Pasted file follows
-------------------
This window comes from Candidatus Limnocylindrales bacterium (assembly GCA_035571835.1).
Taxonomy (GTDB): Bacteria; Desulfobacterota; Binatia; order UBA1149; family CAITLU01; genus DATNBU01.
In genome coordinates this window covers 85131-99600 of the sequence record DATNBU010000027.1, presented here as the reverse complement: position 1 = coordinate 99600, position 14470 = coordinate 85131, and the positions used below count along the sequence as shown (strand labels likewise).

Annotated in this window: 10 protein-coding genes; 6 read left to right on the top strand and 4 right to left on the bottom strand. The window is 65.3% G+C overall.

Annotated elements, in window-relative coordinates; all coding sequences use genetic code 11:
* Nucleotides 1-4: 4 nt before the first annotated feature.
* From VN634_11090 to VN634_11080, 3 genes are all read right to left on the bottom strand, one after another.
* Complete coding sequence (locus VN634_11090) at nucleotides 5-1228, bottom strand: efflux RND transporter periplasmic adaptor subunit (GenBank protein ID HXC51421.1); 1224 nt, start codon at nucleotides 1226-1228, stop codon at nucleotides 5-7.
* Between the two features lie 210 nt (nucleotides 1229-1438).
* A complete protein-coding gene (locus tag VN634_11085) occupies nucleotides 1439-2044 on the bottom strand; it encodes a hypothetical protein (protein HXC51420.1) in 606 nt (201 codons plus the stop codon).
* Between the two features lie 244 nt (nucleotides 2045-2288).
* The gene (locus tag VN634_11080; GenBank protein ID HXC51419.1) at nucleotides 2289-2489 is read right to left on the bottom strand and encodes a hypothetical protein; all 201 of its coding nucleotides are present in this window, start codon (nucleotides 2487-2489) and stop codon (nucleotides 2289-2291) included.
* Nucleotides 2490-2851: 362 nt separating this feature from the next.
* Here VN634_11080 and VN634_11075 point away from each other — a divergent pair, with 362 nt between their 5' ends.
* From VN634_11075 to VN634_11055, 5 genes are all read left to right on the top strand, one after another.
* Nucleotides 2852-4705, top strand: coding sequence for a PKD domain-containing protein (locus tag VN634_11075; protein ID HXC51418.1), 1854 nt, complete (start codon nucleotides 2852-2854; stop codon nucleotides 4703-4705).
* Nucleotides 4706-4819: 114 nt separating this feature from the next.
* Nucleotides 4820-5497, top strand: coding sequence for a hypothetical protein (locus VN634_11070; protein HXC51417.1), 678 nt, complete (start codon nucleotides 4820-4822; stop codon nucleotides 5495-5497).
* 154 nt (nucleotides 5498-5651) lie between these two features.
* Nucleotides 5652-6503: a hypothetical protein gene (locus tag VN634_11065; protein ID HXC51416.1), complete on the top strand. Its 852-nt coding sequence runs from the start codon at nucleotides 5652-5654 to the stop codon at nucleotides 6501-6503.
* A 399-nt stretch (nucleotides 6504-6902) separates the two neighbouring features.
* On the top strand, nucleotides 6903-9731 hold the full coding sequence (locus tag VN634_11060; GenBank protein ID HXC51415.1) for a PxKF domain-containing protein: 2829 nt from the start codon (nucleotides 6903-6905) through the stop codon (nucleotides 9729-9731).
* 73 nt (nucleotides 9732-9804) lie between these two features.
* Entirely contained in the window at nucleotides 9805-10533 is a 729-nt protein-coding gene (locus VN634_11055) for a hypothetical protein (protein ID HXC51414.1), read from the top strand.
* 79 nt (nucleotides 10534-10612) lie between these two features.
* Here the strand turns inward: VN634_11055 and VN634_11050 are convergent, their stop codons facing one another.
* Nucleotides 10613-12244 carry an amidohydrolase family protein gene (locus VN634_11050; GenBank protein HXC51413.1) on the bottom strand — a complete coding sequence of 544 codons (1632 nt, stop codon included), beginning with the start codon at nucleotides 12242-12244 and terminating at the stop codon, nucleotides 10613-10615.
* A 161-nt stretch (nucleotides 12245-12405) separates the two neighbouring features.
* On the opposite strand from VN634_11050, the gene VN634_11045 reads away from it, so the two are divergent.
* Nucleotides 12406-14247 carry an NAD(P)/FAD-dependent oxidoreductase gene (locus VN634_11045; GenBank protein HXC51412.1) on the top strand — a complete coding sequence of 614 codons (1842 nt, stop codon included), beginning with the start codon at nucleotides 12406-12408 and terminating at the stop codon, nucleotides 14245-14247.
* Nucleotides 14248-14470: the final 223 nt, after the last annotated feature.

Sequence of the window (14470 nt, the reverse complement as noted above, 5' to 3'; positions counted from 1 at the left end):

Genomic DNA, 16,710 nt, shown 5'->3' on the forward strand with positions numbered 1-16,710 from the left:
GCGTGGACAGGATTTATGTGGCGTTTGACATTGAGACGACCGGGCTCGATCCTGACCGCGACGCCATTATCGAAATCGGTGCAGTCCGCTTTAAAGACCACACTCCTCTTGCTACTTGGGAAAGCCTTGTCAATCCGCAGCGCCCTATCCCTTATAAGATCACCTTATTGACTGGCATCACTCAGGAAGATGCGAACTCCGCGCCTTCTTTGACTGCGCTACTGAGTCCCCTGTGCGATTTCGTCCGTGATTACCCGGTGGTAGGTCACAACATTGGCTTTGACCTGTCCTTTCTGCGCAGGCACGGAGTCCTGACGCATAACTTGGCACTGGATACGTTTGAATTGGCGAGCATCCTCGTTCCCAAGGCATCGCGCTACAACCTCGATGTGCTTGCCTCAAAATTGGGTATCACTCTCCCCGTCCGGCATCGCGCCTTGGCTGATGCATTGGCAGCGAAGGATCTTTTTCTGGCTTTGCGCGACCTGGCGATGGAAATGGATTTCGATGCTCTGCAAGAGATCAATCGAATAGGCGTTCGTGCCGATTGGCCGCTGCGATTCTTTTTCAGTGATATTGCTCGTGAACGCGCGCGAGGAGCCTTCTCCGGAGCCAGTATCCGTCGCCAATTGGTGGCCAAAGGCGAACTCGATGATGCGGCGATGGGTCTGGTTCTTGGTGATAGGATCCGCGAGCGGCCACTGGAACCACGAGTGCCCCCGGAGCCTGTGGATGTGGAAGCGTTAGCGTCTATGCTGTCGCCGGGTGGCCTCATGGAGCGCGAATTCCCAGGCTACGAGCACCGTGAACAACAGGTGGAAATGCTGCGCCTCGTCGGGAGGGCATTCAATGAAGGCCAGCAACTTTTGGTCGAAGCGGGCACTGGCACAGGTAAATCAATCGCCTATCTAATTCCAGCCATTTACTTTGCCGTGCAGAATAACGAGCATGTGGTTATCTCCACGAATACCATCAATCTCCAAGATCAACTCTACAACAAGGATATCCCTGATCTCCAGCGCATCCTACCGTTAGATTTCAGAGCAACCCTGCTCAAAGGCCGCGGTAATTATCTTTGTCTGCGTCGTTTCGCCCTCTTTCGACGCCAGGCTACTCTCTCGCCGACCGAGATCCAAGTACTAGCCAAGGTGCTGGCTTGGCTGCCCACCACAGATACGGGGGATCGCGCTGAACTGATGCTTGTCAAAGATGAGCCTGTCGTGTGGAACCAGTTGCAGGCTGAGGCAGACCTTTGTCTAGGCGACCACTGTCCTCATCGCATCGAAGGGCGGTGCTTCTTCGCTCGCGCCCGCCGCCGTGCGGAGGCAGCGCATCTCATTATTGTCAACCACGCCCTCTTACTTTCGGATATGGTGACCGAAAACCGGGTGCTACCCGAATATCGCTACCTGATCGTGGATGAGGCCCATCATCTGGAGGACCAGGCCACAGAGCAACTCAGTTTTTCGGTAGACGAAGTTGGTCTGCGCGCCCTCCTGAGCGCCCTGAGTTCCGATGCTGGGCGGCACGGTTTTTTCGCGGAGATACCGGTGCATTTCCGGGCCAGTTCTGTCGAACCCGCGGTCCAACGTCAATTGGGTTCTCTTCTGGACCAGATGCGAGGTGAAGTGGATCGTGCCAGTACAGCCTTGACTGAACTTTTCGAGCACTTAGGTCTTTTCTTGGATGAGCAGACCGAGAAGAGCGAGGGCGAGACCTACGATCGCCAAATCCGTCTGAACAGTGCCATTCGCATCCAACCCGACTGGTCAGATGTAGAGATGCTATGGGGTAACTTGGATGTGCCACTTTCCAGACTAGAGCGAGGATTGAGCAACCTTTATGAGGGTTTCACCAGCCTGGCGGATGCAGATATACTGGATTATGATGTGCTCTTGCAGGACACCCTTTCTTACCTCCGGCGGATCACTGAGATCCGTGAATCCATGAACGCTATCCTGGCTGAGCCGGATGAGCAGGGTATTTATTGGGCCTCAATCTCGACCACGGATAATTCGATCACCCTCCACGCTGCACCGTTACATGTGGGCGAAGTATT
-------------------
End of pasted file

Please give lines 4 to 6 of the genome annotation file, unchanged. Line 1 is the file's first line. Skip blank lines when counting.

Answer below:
Annotated in this window: 10 protein-coding genes; 6 read left to right on the top strand and 4 right to left on the bottom strand. The window is 65.3% G+C overall.

Annotated elements, in window-relative coordinates; all coding sequences use genetic code 11:
* Nucleotides 1-4: 4 nt before the first annotated feature.